News

Newly Renovated Bulfinch Hall Reopens

After a seven-month long, $6.25 million renovation project, students, staff and faculty were able to walk the newly renovated halls of Bulfinch Hall at the reception for its reopening on January 2.

Funded by alumni, parents, Oscar Tang ’56, former President of the Board of Trustees, and Tom Israel ’62, Charter Trustee, the project commenced in early June 2012 and was completed over Winter Break, according to Jeff Domina, Instructor and Chair in English.

The need to update the building’s aging structure and fix its failing utility systems prompted the renovation, according to Larry Muench, Director of Facilities.

“Interiors were upgraded, elements of the exterior were upgraded, including the entire cupola, and a new elevator and handicap accessible ramp was installed at the northern end of the building,” said Muench.

The project was a chance to address the building’s deferred maintenance issues, get the building up to accessibility code and adapt the classrooms for new technology, according to Domina.

The renovations include new audiovisual equipment in each classroom, new bathrooms and a new multi-purpose room in the basement. The multi-purpose room was built attached to the building, and Bulfinch’s original brick walls still remain visible in the hallway and the side of the new room, according to Domina.

“The large multi-purpose room is decked out with new A/V equipment, making it great for film screenings, master classes with visiting lecturers, scene work and whole array of activities. In a lot of ways, that room will serve well the purposes the old Debate Room was acutely used for but didn’t serve particularly well,” said Domina.

The addition of the elevator caused the loss of a classroom, which was reclaimed by converting the old faculty lounge into a new classroom, according to a previous article in The Phillipian. The Debate Room, in turn, was converted into a new faculty lounge.

Domina said, “[The Debate Room] was one of the most inefficiently used spaces on campus, yet we didn’t want to chop it down into a classroom or a bathroom… Previously, we had a regularly sized classroom as the faculty lounge, and with 30 people in the department, we couldn’t all stand in there, never mind work or do anything.”

The replacement of the Debate Room has caused the Philomathean Society (Philo) to move its weekly club meetings to the new multi-purpose room and other classrooms in Bulfinch. During the renovation, Philo held meetings in the Chapel.

“Logistical headaches aside, the renovation hasn’t really affected Philo activity in a significant way,” wrote Haonan Li ’13, Co-Head of Philo, in an e-mail to The Phillipian. “There was a lot of history in the Debate Room, and it’s a pity that no one will speak at that podium ever again. It’s unreasonable, though, to expect the needs of the English Department to remain static across a century.”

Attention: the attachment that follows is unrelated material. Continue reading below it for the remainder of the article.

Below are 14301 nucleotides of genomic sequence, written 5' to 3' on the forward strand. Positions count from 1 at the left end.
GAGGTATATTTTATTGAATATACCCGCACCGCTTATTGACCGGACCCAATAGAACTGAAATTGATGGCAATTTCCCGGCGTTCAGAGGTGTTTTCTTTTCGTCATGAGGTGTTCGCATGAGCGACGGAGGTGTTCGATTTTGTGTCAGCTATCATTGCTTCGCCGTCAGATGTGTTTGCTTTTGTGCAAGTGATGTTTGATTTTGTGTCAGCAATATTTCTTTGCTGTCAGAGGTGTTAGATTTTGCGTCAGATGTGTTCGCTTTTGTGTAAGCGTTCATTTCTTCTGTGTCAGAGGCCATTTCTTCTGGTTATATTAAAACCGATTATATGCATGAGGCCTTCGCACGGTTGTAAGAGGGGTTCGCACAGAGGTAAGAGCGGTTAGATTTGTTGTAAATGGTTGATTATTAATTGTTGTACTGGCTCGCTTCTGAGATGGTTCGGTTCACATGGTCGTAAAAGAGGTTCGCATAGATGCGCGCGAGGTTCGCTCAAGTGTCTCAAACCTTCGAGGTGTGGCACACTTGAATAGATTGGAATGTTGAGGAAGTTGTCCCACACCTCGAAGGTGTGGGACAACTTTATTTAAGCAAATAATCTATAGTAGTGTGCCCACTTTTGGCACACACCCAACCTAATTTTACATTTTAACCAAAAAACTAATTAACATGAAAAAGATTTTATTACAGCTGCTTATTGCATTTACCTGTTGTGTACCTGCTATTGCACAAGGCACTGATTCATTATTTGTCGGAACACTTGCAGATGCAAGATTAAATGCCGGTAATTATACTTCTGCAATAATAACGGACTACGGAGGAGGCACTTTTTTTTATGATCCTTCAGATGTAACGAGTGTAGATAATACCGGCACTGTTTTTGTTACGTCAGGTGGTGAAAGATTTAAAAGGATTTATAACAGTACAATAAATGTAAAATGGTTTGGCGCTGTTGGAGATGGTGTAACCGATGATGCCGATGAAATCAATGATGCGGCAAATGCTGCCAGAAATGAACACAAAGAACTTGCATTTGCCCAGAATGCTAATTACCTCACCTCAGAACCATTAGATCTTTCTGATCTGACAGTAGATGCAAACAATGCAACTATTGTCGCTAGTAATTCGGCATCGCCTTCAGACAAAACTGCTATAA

“I think [Bulfinch is] beautiful,” said Stephanie Curci, Instructor in English. “What I’m most excited about, however, is the fact that we are all back in the same building again, because it’s good for camaraderie and collaboration.”

The preservation of Bulfinch’s historic features was always a concern throughout the seven-month construction period.

“[The architects] wanted to keep [Bulfinch] the old, beautiful building it was but also make it suitable to our needs,” said Domina.

“For those elements that we [couldn’t] keep intact, such as old doorknobs, we’ve found creative reuses for them. We look forward to a wall of coat hooks [in the new faculty lounge] made from the historic knobs,” said Domina in an article on the Andover website.

The renovated building also features new tables, built from the pin oak trees surrounding Bulfinch that were cut down during the construction, according to Andover’s SmugMug photo gallery. The carpenters also embedded 2012 pennies in the tables to fill in wood knots.

Domina said, “You might recall some ugly light fixtures that took away from the character of the old building. They replaced those things with [fixtures] more functional yet more complimentary to the design and aesthetics to the original building.”

Seth Bardo, Instructor in English, said that he will miss the old stone water fountains that were removed in the renovations.

“I will miss the beauty of the old fountains. I know that they were no longer usable because of the piping, but they were beautiful objects. They had to be replaced. I just admired the workmanship of those fountains,” said Bardo.

Construction was conducted in an environmentally friendly manner, according to Muench.

“[The project] upgraded plumbing and electrical fixtures to meet today’s energy and plumbing codes, which are more sensitive than in previous years,” he added.

In line with the eco-minded construction process, the roof of the new multi-purpose room features a roof garden, which allows the capture and use of rainwater in Bulfinch.

The English Department decided to hold an open house reception on January 2 to showcase Bulfinch’s additions and renovations.

Before housing the English Department in 1936, Bulfinch was, at various times, the main academic building on campus, a dining hall, a gym and was once gutted by an 1896 fire, according to Domina.

The renovation project was conducted by the Ann Beha Architects and Consigli Construction Company and overseen by John Galanis, Project Manager.

Ann Beha Architects has previously been employed by Andover for a number of projects, including renovations on Cochran Chapel, according to Domina.

“We’re really grateful to all the people who’ve been involved in the project: the generous friends and alumni who supported it, our colleagues and OAR [Office of Academy Resources], all the people at OPP [Office of Physical Plant] and John Galanis—he was fantastic start to finish—and everyone around campus who accommodated us when we were scattered around campus,” said Domina.